Lavoie says the TTC’s explanation sounds “plausible.” However, he says, “It seems silly that I can’t get on unless it’s busy.”
Reproduced from http://www.thestar.com/news/transportation/article/1059486–wheelchair-users-can-t-always-roll-onto-the-rocket?bn=1
This article was copied from the weekly e-broadcast of the Accessibility News, published by Geof Collis of ‘badeyes’.

Accessibility in New York

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It wasn’t too bad, all things considered, but I’m sure glad I’m not using a wheelchair anymore! They have a LOT of broken up sidewalks and cobblestones in the older parts of the city. There is an area known as the “Meat-Packing District”. I know it’s very old, and it’s all been renovated and turned into fancy stores – no more meat-packing factories, that’s for sure. Anyway, we walked around it a little, but the stuff they were showing was way too fancy for me, and the sidewalks were so broken and pot-holed, plus old cobblestones were still in lots of places, we gave up and left.

Visual Accessiblity on Google

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The following link will help anyone who is trying to use Google with a screen-reader or other visual accessibility tool. I’m just back from vacation in New york City. I’ll have a comment about access in the “Big Apple” tomorrow.

http://gmailblog.blogspot.com/2011/09/improved-accessibility-for-google.html

On Being ‘Inspirational’

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I saw someone else’s blog about being called ‘inspiring’, and it prompted me to tell my story too. I was at a big charity dinner, for free, because I was representing another charity who bought the ticket. There was a former police chief there, though at the time he was still in his post. I spoke to him about a mutual friend we had who had died, and afterward this man asked me about myself.

I told him about my business and he asked why I was using a wheelchair. I explained my arthritis, after which he said I was an inspiration to him. I was astounded and asked how on earth could I be possibly be an inspiration to him. He said that it was because I was so cheerful despite all my ‘adversity’.

Keep control of your work!

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Just a cautionary tale here: I’ve recently learned that a major advocacy organization, that does disability awareness training, has been illegally using my text books for ELEVEN years!

There’s nothing I can do to stop them; I surely can’t afford to sue them, and they know it, so they keep on going.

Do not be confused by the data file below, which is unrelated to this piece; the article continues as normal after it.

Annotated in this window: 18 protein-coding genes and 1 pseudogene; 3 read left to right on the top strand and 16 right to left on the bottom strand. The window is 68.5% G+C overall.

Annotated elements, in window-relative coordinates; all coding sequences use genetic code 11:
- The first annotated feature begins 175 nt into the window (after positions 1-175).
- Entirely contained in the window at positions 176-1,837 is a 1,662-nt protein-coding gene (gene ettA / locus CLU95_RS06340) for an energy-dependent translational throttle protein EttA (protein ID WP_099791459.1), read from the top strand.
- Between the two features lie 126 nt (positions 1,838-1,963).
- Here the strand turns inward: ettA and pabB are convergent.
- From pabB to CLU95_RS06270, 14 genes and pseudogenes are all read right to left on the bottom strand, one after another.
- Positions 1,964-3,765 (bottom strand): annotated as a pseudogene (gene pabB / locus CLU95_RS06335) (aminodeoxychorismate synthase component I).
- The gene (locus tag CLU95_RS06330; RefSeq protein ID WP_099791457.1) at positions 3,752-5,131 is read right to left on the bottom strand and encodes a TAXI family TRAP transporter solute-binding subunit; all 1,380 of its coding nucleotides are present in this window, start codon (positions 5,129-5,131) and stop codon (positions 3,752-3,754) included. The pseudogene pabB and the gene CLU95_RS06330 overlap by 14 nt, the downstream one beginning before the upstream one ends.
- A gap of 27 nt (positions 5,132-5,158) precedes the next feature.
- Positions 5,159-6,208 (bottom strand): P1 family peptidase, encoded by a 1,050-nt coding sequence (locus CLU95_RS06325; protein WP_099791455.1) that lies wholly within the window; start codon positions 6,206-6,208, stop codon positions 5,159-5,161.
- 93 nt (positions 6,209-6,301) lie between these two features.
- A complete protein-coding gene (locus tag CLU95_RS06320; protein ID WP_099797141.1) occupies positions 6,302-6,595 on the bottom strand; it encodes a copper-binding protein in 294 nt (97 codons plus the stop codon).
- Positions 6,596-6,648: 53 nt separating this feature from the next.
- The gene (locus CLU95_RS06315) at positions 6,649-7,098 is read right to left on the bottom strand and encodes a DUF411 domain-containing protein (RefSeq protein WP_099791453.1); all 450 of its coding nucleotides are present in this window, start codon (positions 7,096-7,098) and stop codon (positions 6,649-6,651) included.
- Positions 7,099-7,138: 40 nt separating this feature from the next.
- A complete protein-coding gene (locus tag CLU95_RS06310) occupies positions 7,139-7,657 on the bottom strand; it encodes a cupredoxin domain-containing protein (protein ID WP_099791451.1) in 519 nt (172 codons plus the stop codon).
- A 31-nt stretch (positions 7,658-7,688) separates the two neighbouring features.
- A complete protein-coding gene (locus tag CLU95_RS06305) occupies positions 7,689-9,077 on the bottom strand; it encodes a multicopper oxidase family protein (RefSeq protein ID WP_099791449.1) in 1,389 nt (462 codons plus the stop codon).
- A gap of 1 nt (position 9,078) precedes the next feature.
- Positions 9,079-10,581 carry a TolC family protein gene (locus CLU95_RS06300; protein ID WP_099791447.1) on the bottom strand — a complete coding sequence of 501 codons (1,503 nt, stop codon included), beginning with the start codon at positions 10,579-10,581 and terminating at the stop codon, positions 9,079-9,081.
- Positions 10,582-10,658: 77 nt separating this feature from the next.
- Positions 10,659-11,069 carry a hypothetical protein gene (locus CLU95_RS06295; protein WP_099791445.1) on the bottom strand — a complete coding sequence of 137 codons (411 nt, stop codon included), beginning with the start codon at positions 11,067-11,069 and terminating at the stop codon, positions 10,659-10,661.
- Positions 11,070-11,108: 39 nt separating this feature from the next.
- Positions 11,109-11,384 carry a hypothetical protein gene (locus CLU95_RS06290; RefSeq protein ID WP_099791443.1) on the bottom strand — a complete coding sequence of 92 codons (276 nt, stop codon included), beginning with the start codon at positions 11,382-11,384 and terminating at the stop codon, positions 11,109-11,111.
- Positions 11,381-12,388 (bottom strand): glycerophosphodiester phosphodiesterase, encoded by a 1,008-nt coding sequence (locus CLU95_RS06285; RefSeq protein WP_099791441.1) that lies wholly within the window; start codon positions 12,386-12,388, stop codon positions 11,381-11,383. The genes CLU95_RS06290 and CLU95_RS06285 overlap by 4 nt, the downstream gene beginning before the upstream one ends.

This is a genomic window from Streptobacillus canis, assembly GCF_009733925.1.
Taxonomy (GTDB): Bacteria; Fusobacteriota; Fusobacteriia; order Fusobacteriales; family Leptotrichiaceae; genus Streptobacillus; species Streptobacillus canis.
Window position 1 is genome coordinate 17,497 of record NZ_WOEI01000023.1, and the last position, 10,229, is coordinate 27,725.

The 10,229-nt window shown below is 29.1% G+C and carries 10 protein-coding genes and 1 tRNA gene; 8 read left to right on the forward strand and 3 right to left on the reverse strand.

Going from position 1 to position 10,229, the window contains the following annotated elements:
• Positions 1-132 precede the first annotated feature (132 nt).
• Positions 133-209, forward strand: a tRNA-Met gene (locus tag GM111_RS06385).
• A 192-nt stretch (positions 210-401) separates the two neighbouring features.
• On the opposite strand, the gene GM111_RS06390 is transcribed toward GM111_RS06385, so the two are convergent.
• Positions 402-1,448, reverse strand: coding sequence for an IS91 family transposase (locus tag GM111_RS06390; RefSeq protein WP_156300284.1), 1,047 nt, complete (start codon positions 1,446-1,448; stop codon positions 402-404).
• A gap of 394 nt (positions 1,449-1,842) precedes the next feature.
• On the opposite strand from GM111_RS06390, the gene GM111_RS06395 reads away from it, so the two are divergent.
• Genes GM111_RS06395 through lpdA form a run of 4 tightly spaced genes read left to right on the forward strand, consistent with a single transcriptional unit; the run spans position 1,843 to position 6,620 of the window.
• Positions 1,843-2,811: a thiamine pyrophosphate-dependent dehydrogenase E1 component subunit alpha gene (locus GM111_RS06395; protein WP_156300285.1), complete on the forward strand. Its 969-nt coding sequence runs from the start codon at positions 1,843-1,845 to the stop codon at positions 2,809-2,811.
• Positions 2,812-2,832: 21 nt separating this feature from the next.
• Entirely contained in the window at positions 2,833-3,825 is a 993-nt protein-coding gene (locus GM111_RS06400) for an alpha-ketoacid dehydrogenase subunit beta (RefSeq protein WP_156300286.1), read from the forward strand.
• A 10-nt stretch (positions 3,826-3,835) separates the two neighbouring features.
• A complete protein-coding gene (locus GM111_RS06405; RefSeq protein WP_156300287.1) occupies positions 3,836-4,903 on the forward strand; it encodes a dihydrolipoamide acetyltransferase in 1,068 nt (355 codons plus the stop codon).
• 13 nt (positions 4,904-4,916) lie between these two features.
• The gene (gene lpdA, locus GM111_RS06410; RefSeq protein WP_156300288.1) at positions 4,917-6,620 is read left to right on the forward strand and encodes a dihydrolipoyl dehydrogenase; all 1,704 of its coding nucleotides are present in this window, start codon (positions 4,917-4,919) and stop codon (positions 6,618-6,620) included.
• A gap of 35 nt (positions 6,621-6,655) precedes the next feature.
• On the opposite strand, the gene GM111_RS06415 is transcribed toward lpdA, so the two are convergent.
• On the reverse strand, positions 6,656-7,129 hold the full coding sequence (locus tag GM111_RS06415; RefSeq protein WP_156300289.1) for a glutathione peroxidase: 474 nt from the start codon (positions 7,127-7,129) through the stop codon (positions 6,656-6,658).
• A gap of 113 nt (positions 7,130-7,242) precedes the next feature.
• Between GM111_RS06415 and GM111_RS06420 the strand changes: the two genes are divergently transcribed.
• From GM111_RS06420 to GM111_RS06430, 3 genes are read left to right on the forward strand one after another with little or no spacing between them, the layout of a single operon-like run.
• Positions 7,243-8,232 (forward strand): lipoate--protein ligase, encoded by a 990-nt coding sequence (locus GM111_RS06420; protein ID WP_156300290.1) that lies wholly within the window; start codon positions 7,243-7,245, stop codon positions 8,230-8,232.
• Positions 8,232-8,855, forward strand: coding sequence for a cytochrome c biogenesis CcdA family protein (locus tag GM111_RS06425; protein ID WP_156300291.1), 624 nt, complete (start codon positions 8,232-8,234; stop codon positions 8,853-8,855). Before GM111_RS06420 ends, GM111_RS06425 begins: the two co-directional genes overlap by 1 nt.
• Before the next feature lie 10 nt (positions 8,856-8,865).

I am trying to look at it from a positive light. My work must be pretty terrific if huge, multi-national, heavily funded, organizations steal my work. They charge for it, too, and make money off of it. That’s what really bugs me, but all I can do about it is write my Blog! 🙁

Sinks

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Today’s rant is about sinks. There are so many problems with sinks – it’s obvious that the people who design them, don’t use them, at least not from wheelchairs or scooters! Whoever was the genius who designed those ridiculous, high, curved faucets; I hope he gets soaked every time he washes his hands! They splatter water all over any unsuspecting victim who is sitting down, of short stature, or who has limited reach. The only thing they are good for is washing big pots or bathing the dog!

Then there are the tap-handles. They’re usually too small, or they’re round balls or little egg-shaped knobs. Even when they are long enough, they are often assembled so that the ends of the handles are turned away from the edge of the sink. This means the handles are unreachable for people who can’t stretch across the sink or counter top. If the water isn’t operated by an electric-eye, then those of us who can not reach the handles must wait like little children, for some ‘grown-up’ to come along and turn on the water for us!

“Why do we have to do our ‘business’ in public?”

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My hands work pretty well these days, but there was a time when I could not use my fingers. They were so inflamed, my wedding band had to be cut off my finger so I could have physio to bring down the swelling and ease the pain. Door locks were a real ‘pain’ in those days, because I often could not ‘pinch and twist’ to open or shut a door.

The use of those old-fashioned little buttons, that must be pushed or turned is getting less, but still exists in many washrooms. Of course, stall doors don’t usually stay shut if the lock isn’t used. Other women find it very puzzling and strange, or scary and really weird, for someone to be using a stall without shutting the door. Of course, once I said that I couldn’t manage the latch, then everything was o.k. I did get some very suspicious looks and one time a lecture about my lack of modesty before I got the chance to explain.

The AODA

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I was on the committee for the Employment Standards of the AODA. I wasn’t actually accepted, but got kind-of ‘parachuted’ in when someone who was on got over-committed, and had to quit. When she did, she nominated me to take her place, so that’s how I came to be on the committee.

I know I was a bit of a pain to the people running it. We had different men in charge, paid by the province, a couple of whom I disliked – as did many of the other members. They didn’t listen, and couldn’t control the ‘floor-hoggers’. (Those few who Never knew when to shut up. No, I wasn’t one of them.)